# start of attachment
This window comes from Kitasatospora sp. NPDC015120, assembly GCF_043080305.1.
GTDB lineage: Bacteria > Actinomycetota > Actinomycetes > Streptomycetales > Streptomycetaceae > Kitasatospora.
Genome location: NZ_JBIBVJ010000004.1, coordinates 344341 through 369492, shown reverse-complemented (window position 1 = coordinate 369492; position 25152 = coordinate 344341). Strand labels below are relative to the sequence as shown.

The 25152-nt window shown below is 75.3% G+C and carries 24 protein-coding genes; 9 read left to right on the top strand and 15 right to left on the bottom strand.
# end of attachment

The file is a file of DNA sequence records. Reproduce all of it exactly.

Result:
This window comes from Kitasatospora sp. NPDC015120, assembly GCF_043080305.1.
GTDB lineage: Bacteria > Actinomycetota > Actinomycetes > Streptomycetales > Streptomycetaceae > Kitasatospora.
Genome location: NZ_JBIBVJ010000004.1, coordinates 344341 through 369492, shown reverse-complemented (window position 1 = coordinate 369492; position 25152 = coordinate 344341). Strand labels below are relative to the sequence as shown.

The 25152-nt window shown below is 75.3% G+C and carries 24 protein-coding genes; 9 read left to right on the top strand and 15 right to left on the bottom strand.